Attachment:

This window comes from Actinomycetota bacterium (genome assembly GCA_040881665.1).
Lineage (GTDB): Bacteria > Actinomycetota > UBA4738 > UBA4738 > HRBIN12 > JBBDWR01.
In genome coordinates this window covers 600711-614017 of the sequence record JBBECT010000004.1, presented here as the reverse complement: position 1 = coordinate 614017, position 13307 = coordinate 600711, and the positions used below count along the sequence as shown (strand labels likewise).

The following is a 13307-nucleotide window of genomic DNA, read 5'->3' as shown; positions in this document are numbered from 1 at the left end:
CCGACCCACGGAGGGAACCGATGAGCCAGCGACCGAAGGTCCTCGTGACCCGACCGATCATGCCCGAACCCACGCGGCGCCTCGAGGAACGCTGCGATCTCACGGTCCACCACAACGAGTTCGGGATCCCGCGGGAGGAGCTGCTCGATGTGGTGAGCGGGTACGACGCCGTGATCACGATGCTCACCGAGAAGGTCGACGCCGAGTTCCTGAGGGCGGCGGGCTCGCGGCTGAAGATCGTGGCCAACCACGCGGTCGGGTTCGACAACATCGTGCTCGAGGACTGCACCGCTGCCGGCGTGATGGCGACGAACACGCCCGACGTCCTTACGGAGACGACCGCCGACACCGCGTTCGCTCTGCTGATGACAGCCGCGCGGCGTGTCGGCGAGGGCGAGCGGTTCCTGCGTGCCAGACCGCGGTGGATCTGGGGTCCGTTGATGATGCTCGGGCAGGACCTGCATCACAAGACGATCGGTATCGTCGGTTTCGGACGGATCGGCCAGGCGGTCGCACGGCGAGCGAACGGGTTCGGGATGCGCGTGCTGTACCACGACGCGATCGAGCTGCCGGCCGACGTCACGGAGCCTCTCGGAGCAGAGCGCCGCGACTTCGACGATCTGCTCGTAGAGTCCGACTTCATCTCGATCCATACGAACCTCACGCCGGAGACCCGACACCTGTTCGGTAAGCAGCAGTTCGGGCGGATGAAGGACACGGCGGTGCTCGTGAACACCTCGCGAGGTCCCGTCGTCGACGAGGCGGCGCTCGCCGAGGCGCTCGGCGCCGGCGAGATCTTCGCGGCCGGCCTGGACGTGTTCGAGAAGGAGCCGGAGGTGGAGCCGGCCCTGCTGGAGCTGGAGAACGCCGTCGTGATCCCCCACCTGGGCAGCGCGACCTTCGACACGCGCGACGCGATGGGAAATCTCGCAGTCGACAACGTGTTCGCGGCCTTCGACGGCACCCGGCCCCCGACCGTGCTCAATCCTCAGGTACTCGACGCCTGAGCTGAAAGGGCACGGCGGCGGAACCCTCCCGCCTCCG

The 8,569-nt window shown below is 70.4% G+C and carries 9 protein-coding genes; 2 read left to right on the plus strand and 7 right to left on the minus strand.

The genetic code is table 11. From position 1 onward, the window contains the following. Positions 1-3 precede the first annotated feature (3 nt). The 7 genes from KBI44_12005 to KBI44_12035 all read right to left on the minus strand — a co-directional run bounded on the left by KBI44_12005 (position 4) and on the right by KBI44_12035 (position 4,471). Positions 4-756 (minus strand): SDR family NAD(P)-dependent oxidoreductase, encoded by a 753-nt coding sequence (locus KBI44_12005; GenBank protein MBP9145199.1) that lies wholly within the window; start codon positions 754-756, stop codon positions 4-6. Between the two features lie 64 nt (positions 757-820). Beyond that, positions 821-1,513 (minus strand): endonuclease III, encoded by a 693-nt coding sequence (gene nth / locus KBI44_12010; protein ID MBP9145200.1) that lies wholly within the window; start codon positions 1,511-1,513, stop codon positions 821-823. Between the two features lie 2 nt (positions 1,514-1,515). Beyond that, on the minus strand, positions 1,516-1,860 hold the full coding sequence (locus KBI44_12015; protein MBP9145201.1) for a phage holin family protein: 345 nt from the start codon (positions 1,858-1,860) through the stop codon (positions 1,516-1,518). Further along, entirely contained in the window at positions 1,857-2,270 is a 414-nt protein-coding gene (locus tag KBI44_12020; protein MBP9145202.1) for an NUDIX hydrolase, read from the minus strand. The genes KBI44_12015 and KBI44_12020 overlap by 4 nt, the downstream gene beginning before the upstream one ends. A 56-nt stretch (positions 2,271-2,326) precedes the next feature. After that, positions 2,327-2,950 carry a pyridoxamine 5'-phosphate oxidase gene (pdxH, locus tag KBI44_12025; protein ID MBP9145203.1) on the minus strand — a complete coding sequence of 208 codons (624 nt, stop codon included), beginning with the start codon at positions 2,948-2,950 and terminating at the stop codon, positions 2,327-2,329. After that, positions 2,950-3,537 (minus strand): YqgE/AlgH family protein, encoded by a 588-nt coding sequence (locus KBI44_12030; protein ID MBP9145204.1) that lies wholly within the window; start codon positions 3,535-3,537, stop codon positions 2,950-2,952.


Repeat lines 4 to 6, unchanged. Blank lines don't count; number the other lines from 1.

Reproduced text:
The following is a 13307-nucleotide window of genomic DNA, read 5'->3' as shown; positions in this document are numbered from 1 at the left end:
CCGACCCACGGAGGGAACCGATGAGCCAGCGACCGAAGGTCCTCGTGACCCGACCGATCATGCCCGAACCCACGCGGCGCCTCGAGGAACGCTGCGATCTCACGGTCCACCACAACGAGTTCGGGATCCCGCGGGAGGAGCTGCTCGATGTGGTGAGCGGGTACGACGCCGTGATCACGATGCTCACCGAGAAGGTCGACGCCGAGTTCCTGAGGGCGGCGGGCTCGCGGCTGAAGATCGTGGCCAACCACGCGGTCGGGTTCGACAACATCGTGCTCGAGGACTGCACCGCTGCCGGCGTGATGGCGACGAACACGCCCGACGTCCTTACGGAGACGACCGCCGACACCGCGTTCGCTCTGCTGATGACAGCCGCGCGGCGTGTCGGCGAGGGCGAGCGGTTCCTGCGTGCCAGACCGCGGTGGATCTGGGGTCCGTTGATGATGCTCGGGCAGGACCTGCATCACAAGACGATCGGTATCGTCGGTTTCGGACGGATCGGCCAGGCGGTCGCACGGCGAGCGAACGGGTTCGGGATGCGCGTGCTGTACCACGACGCGATCGAGCTGCCGGCCGACGTCACGGAGCCTCTCGGAGCAGAGCGCCGCGACTTCGACGATCTGCTCGTAGAGTCCGACTTCATCTCGATCCATACGAACCTCACGCCGGAGACCCGACACCTGTTCGGTAAGCAGCAGTTCGGGCGGATGAAGGACACGGCGGTGCTCGTGAACACCTCGCGAGGTCCCGTCGTCGACGAGGCGGCGCTCGCCGAGGCGCTCGGCGCCGGCGAGATCTTCGCGGCCGGCCTGGACGTGTTCGAGAAGGAGCCGGAGGTGGAGCCGGCCCTGCTGGAGCTGGAGAACGCCGTCGTGATCCCCCACCTGGGCAGCGCGACCTTCGACACGCGCGACGCGATGGGAAATCTCGCAGTCGACAACGTGTTCGCGGCCTTCGACGGCACCCGGCCCCCGACCGTGCTCAATCCTCAGGTACTCGACGCCTGAGCTGAAAGGGCACGGCGGCGGAACCCTCCCGCCTCCG

The 8,569-nt window shown below is 70.4% G+C and carries 9 protein-coding genes; 2 read left to right on the plus strand and 7 right to left on the minus strand.